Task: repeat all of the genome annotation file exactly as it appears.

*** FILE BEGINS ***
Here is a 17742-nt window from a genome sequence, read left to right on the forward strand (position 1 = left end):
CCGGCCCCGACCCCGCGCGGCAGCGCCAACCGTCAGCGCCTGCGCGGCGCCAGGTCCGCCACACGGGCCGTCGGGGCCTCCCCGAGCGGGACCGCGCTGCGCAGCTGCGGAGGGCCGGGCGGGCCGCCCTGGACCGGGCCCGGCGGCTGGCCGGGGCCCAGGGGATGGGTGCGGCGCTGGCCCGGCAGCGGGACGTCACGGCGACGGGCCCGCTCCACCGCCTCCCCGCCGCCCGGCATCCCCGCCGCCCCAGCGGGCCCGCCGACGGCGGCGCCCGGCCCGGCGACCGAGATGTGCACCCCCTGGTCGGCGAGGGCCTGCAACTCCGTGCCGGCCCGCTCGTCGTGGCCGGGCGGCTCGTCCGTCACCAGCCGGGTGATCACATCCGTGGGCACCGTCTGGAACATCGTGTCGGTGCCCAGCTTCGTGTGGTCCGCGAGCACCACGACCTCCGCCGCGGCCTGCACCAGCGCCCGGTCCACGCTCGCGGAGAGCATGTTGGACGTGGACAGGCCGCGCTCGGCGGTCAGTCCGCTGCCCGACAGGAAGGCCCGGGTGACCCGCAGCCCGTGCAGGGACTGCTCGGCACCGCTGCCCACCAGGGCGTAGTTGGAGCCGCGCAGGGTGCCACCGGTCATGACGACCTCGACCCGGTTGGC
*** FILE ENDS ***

Here is a 17742-nt window from a genome sequence, read left to right on the forward strand (position 1 = left end):
CCGGCCCCGACCCCGCGCGGCAGCGCCAACCGTCAGCGCCTGCGCGGCGCCAGGTCCGCCACACGGGCCGTCGGGGCCTCCCCGAGCGGGACCGCGCTGCGCAGCTGCGGAGGGCCGGGCGGGCCGCCCTGGACCGGGCCCGGCGGCTGGCCGGGGCCCAGGGGATGGGTGCGGCGCTGGCCCGGCAGCGGGACGTCACGGCGACGGGCCCGCTCCACCGCCTCCCCGCCGCCCGGCATCCCCGCCGCCCCAGCGGGCCCGCCGACGGCGGCGCCCGGCCCGGCGACCGAGATGTGCACCCCCTGGTCGGCGAGGGCCTGCAACTCCGTGCCGGCCCGCTCGTCGTGGCCGGGCGGCTCGTCCGTCACCAGCCGGGTGATCACATCCGTGGGCACCGTCTGGAACATCGTGTCGGTGCCCAGCTTCGTGTGGTCCGCGAGCACCACGACCTCCGCCGCGGCCTGCACCAGCGCCCGGTCCACGCTCGCGGAGAGCATGTTGGACGTGGACAGGCCGCGCTCGGCGGTCAGTCCGCTGCCCGACAGGAAGGCCCGGGTGACCCGCAGCCCGTGCAGGGACTGCTCGGCACCGCTGCCCACCAGGGCGTAGTTGGAGCCGCGCAGGGTGCCACCGGTCATGACGACCTCGACCCGGTTGGC